I know the time cut has been waived on stages where someone has crashed on that particular stage and finished outside the cut, but do you guys know of instances where a rider was injured in an earlier stage, like Ted King, then missed the cut on a later stage and was allowed back?
79pmooney

Posts:1189

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07/04/2013 12:02 PM
CF, if that crash was caused by rider inattention or road conditions that should have been scouted ahead of time or just racing I can see the cut, But when a massive crash is caused by the race officials, I think there is some room to make exceptions. If the officials make a mess of things as big as they did on Stage 1, the consequences may linger several days and they may have to look at doing the unusual to "get things right".

Ben
pabiker

Posts:80

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07/04/2013 12:13 PM
How do race officials "cause" a crash?
79pmooney

Posts:1189

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07/04/2013 12:30 PM
Move the finish line by 3 kilometers twice in the final 10 k of the race. OK, you can say that did not "CAUSE" the crash, but it's a no-brainer that it is going to happen.

Ben
cabron fiber

Posts:17

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07/04/2013 12:57 PM
I just don't know if there's precedent for the time cut being waived for someone with an existing injury. His team knew his condition beforehand; if they really wanted him in the race, they could have had someone wait for him. The role of the race officials in the crash? They had to make a decision in a bad situation; maybe they made the wrong one. Deciding that from then on the time cut doesn't apply to riders who were injured in that crash is a slippery slope. Dogs run onto the course, spectators interfere, team buses get stuck: the officials can't control everything. If a rider is injured, he can choose to continue, but why should he and his team expect the rules to be bent?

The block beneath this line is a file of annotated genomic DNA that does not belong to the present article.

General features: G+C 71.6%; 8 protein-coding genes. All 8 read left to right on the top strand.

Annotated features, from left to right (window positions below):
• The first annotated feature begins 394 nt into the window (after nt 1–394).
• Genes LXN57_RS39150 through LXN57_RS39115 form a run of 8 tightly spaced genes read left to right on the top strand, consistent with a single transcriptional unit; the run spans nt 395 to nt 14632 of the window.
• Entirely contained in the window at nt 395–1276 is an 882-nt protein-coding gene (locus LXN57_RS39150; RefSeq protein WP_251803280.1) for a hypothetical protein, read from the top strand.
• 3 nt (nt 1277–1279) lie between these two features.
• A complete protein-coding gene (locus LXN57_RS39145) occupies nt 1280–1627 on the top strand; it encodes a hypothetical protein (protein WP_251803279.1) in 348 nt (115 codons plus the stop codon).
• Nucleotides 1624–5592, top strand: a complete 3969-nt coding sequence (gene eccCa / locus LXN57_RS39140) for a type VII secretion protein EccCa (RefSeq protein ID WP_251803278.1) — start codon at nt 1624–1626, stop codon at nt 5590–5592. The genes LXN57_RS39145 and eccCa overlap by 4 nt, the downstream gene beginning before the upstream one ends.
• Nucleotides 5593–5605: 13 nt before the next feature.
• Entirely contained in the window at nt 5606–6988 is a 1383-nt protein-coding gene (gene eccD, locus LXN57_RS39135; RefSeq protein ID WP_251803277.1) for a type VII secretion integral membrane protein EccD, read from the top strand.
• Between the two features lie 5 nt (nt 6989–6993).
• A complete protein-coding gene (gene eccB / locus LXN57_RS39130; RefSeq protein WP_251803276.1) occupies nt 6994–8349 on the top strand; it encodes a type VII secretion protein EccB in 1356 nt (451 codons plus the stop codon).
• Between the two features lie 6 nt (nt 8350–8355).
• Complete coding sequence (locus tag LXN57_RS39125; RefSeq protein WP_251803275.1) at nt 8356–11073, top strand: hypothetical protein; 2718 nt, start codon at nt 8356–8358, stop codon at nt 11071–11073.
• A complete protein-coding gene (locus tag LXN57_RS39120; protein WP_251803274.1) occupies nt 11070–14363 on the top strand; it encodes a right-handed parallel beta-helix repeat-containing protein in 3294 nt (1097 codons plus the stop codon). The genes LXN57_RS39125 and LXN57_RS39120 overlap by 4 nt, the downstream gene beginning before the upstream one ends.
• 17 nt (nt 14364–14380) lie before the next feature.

pabiker

Posts:80

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07/04/2013 01:19 PM
Yep, I would say that. The riders caused the crash. Indeed there was confusion on that stage, not caused by the officials, it was actually caused by the Orica team the officials were trying to come up with a solution. Had a lot of folks missed the time cut on that stage - perhaps some accommodation would be in line.

Ted King missed the time cut on an entirely different stage where there was no such event.
Sweet Milk

Posts:93

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07/04/2013 02:13 PM
+1 cabron fiber and pabiker.

I like Ted King and I feel for him, but I fail to see how his situation warrants an exemption.
ElleSeven

Posts:48

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07/04/2013 03:13 PM
The rule is in place for a reason. I've missed time limits in stage races, once at three seconds. For sure I was pissed, but not with the organizers. It wouldn't have occurred to me to beg for an exemption. One problem with this particular sort of "precedent," fudging a tiny deficit, is that it changes the tactical policies of the teams when that kind of fudging becomes established as policy. You think you have some wiggle-room; you don't send a guy or gal back to fetch your teammate in distress, because you're operating on an assumption that the race judges will turn a blind eye as long as the straggler isn't too far behind and does some teary-eyed whining for the cameras. More importantly, though, is that it changes the definition of "rule" to "something you're almost following." A serious sport has serious rules.